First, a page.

I feel like it's going to go both ways. Some people here are going to be massively disappointed when there is noticeable lag and artifacting on their new $60(ish) Stadia game purchase. And just wait for a big game to come out and the service has a few hiccups and people are getting horrible lag time on their new game purchase.

On the other hand, a lot of the naysayers are going to be surprised how well this works and how it does add a convenience factor they didn't think about.
 

fracas

Member
Oct 27, 2017
663
The project stream beta had pretty much imperceptible input lag for me, but obvious compression. Stoked to see such a great demo.
 

The Albatross

Member
Oct 25, 2017
7,898
Awesome, I'm really excited for this. Just waiting for the game library to come up to snuff. This is probably a pipe dream but I'm hoping that *most* games get stadia support.

My experience with Project Stream was near enough to flawless, but my thoughts were tha Assassins Creed is a perfect game for that because it's not a precise, twitch based game, and Doom is much more precise.
 

ManNR

Member
Feb 13, 2019
134
I'm going to say 9/10 of you grandstanding over lag have not actually tried streaming. You can only detect so much latency even with your fineley tuned gamer fingers.

Edit: CloseTalker beat me to it
I don't know. I did the Google network test of AssCreed: Odyssey over a business connection and that was not a very pleasant experience.
 

NoUse4AName

Member
Feb 5, 2019
143
I feel like it's going to go both ways. Some people here are going to be massively disappointed when there is noticeable lag and artifacting on their new $60(ish) Stadia game purchase. And just wait for a big game to come out and the service has a few hiccups and people are getting horrible lag time on their new game purchase.

On the other hand, a lot of the naysayers are going to be surprised how well this works and how it does add a convenience factor they didn't think about.

Exactly streaming work for some content (at least for me), people who think that can go online with these services hitting headshots like crazy and destroying opponents in fighting games that are playing locally will be disappointed
 

BlueManifest

Member
Oct 25, 2017
3,721
Everyone mentions PSNow, Stadia and what not.

Streaming has been around for free with most of your steam, uplay and battle net library if you own a shield.

NVidia Now already proved it will be feasible for most connections, I used the shield wirelessly and it worked well enough to where I was like “alright, you have my attention”
No the difference is you have to own a pc or console to do that type of streaming from your own hardware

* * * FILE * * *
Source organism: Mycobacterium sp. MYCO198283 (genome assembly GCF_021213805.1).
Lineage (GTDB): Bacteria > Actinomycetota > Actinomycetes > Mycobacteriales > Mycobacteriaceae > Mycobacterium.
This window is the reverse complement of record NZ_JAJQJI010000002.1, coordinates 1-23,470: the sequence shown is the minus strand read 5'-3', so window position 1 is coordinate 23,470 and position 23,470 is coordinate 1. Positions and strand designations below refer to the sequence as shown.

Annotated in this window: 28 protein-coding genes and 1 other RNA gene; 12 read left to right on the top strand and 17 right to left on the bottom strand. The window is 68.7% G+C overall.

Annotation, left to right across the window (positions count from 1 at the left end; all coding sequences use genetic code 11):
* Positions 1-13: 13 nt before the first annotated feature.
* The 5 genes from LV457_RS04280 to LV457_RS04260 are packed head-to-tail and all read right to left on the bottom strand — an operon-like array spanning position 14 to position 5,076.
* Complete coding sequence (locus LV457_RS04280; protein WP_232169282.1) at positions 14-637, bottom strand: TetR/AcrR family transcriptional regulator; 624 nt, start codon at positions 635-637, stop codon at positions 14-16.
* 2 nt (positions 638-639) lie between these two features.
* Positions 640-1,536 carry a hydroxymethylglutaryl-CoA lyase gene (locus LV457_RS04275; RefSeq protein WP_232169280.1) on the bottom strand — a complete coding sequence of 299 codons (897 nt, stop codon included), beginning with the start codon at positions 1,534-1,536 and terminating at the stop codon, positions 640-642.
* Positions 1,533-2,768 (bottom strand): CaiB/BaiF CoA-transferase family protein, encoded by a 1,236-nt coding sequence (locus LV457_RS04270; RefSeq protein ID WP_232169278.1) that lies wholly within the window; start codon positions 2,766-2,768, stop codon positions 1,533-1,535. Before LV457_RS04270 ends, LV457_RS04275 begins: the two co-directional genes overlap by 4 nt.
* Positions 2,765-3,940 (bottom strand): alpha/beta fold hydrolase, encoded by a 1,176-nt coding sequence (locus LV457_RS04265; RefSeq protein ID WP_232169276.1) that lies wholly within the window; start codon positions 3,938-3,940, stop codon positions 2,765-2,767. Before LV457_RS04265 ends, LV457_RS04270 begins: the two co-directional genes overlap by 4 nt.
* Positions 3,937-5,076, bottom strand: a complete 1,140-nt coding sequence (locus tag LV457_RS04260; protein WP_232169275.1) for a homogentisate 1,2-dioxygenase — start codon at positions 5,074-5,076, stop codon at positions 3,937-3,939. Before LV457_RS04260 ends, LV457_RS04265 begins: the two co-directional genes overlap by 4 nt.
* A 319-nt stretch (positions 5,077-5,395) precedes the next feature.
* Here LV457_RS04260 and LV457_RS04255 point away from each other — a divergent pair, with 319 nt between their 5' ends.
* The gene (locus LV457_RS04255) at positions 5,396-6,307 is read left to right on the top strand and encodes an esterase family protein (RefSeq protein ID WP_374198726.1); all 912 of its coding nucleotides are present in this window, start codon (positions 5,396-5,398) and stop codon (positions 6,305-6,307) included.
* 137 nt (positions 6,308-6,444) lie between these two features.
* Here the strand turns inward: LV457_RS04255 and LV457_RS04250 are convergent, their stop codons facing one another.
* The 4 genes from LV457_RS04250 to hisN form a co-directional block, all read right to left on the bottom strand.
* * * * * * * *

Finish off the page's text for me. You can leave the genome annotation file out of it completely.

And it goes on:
This requires no gaming hardware
 

ImaLawy3r

Member
Jun 6, 2019
23
Personally I think applying examples of Google killing services to Stadia is overblown. Mostly they've streamlined several competing services/projects into a single one (Duo, Hangouts, Allo, Meet). Other times they've killed projects that were announced as experimental and aspirational from jump (Google Glass). Maybe the most painful Google cancellation was Fiber, but that failed precisely because they weren't able to roll it out to a lot of users.

I don't think there are many (any?) examples of Google cancelling a service that resulted in the termination of a license or loss of data on a mass scale. Something like Google Play going down and screwing you out of store purchases, or Youtube movie purchases getting wiped out.

But even with those concerns, we now know the answer: there are going to be subscriptions. Ubisoft announced the first one with Uplay+. It's pretty much inevitable that EA, Bethesda, 2K, etc will follow.

The bigger problem i see is not that games will be locked to the service, but that games will be fragmented across too many subscriptions. Am I going to be switching from EA to Ubi to 2K every 3 months? That sounds pretty tedious. And fwiw, I don't think that will be just a Stadia problem. It'll definitely be on PC, and probably on consoles too.
100% agree with your sentiments. I believe there's a lot of negative and positive influencers in social media, reddit, and maybe on this forum pushing one thing or the next. We just need to listen to what these influencers/opinion pieces and critically think for ourselves.
 

OrdinaryPrime

Member
Oct 27, 2017
10,550
I don't get the negativity from some people about this.

I am always excited to try new technology and the promise of being able to truly play almost anywhere is pretty exciting to me.

If it sucks it sucks, but it sounds extremely promised and I am definitely going to give it a try on my average ass internet.
Because in this case, the new technology results in a worse experience for the consumer than just playing it natively on dedicated hardware.
 

Fredrik

Member
Oct 27, 2017
3,433
Stadia will be, for the people with the internet speed and data allowance to allow it, more than serviceable. I'm confident in that.

However, there will be a TON of people who will swear up and down, no matter how good the experience is, that it's not good enough. Google will need to do blind Pepsi Taste Tests with this thing, to prove to people that they don't care about the minuscule concessions the way they think they do.
The truth.

Some figures:
16ms equals 1 frame in a 60fps game.
33ms equals 1 frame in a 30fps game.